Now the reading by myself is hard, I want to shout the titles I love from the digital rooftops. I want other people to experience the joy of a new voice and a new story and I want to share in their experience as they share in mine. I am using Mr. Smith’s guidance as a mantra: “Just sit quietly with their words.” Mr. Smith, I am trying– I really am.

Dr. King’s Words On My Mind

As I sit down to refine a post which was written in honor of the life’s work of Dr. Martin Luther King, Jr. my brain is burning with the image of Omaha elder’s Nathan Phillips’ face as he played his ceremonial drum while a group of primarily white teenagers mocked the sacred song he was singing to honor community members during the first annual Indigenous Peoples March. This event took place on the steps of the Lincoln Memorial. The teenagers were surrounded by adult chaperones who did nothing to stop the teenagers’ cultural violence. Phillips’ simultaneously peaceful and defiant weariness breaks my heart. I hope that as teacher-librarians we will take this occasion to open up a conversation in our school communities about the intersections of race and religion in American politics especially as it relates to both the work of the Indigenous Peoples Movement and Dr. Martin Luther King, Jr. In addition to facilitating a school-wide discussion that includes staff and senior administrators, it is critical to initiate and/or continue an ongoing, intentional, and thorough analysis of our school library collections, programs, and services. One of best resources I know of with which to do this has been created and maintained by scholar Dr. Debbie Reese. Her website, American Indians in Children’s Literature, includes articles, presentations, and general guidance. Her July 2018 article for NCTE: Critical Indigenous Literacies gives an overview for the urgency of this type of work. Another recent article that is very useful is Sonja Cole’s Classroom Connections: Authentically Representing American Indians, published in Booklist (January 2019). Along with refining our collections, programs, and services, it is necessary to keep current and contribute to living conversations related to creating space for a wide range of experiences and voices. We can use the hashtags to search, follow, and participate in critical dialogues on Instagram, GoodReads, and Twitter: #NativeKidLit, #diversebooks, #diversekidlit, #ReadYourWorld, #WNDB, #kidlitwomen, and #ownvoices. Our active participation will allow us to make the collective connections and do the work that will prevent Saturday’s event from happening in the future. In Selma, Alabama, on March 8, 1965, Dr. King said, “A man dies when he refuses to stand up for that which is right. A man dies when he refuses to stand up for justice.” This moment on the steps of the Lincoln Memorial provides a chance for all of us to “stand up for what is right” and it is in our power as teacher-librarians to view it as an opportunity for difficult but necessary change.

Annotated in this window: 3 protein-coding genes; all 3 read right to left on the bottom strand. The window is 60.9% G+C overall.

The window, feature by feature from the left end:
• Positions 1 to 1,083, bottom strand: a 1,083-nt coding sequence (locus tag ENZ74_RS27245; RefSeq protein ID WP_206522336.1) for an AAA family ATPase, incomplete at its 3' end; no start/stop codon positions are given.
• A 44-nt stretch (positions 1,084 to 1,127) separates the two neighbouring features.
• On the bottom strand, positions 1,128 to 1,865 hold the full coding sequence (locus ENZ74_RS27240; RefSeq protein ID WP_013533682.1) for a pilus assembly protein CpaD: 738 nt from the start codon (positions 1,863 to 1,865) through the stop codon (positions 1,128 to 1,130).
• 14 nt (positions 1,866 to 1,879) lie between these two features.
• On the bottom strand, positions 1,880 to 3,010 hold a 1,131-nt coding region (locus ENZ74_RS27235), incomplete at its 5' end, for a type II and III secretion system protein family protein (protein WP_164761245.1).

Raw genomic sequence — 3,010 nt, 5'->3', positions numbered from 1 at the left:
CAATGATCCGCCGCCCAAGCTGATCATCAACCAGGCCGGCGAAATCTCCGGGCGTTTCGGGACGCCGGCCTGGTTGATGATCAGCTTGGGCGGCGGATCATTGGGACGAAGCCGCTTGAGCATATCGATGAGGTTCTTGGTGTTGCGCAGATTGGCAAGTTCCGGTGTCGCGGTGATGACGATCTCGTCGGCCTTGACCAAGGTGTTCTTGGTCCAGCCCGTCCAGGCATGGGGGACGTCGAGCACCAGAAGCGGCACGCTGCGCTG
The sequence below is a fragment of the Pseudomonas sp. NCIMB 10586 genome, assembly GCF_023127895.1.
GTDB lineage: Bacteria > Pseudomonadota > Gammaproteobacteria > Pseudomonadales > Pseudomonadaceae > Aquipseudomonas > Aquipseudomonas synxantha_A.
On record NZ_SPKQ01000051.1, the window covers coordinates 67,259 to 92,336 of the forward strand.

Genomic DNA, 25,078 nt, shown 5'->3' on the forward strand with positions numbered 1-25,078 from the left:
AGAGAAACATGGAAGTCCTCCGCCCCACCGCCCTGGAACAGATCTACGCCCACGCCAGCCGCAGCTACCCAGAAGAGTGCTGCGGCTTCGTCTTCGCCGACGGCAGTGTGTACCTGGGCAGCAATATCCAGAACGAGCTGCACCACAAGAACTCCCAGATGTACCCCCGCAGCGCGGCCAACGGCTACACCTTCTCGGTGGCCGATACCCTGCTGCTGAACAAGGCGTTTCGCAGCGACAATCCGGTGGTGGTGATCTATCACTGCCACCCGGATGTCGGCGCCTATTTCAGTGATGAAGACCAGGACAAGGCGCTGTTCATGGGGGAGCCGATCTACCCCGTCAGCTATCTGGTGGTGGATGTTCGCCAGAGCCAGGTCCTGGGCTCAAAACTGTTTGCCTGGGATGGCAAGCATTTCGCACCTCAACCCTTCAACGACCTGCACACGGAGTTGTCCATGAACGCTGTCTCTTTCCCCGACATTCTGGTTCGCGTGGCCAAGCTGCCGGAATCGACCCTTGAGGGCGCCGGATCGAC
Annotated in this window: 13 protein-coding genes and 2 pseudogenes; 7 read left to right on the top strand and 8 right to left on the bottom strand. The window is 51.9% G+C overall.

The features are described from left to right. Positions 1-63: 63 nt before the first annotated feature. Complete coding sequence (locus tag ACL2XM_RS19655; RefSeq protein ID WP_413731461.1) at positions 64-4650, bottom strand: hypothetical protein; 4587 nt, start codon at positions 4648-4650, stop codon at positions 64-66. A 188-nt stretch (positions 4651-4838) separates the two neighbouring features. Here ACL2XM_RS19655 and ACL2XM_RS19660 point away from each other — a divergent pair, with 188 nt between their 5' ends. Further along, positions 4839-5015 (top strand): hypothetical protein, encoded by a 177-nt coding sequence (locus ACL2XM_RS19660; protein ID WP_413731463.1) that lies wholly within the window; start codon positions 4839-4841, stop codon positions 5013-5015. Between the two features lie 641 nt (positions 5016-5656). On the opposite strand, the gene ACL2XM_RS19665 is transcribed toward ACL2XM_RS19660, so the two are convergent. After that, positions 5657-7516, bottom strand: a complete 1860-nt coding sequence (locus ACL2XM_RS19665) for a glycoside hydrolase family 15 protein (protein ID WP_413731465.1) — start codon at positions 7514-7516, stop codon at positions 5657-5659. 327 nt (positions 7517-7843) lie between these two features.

Feeling Grateful

This is my first AISL blog post. I am excited to write for a new audience especially during a week (in the United States) predicated on gratitude and connection. This is my second career, I came to librarianship after a stint in academia as both a scholar and an administrator, and every day I am thankful for my new profession. I am not exaggerating. I love the opportunity and the privilege to excite students about reading and research. I love helping students to find new stories and information that open up spaces, emotional and intellectual, spaces in which they can experiment, imagine, and grow. I am grateful for all of the librarians, at conferences, on Twitter and Instagram, and in my regional circle, who teach me new ways to think about our profession and re-invigorate foundational practices such as storytelling, reader’s advisory, the reference interview and collection development. I am grateful for the generous spirit that runs through librarianship which I first encountered during my first American Library Association annual conference in New Orleans in 2011. In the past conferences were difficult experiences filled with endless moments of pretension, arrogance, and what seemed to border upon ridicule. From the moment I walked onto the ALA conference shuttle and was invited to sit down, I knew I was in a different kind of community. This was a community where people built each other up rather than cut each other down. This was a community where people were excited to share what they knew and learn from others. This was a community of hope, dialogue, and connection. In my second year of library school I interviewed for my first teacher-librarian job. Initially I thought of it as an informational conversation. After several weeks, multiple conversations, and an on-site visit, I received a job offer. I have worked at St. Thomas School in Medina, Washington for the past seven academic years. St. Thomas School is a place, like independent schools in general, that believes in the power of librarians and libraries to change the world. Working there has been one of the greatest gifts I have received in my adult life. Thanks to each of you for being devoted librarians, generous colleagues, and inspired citizens. It is a great privilege to work among you.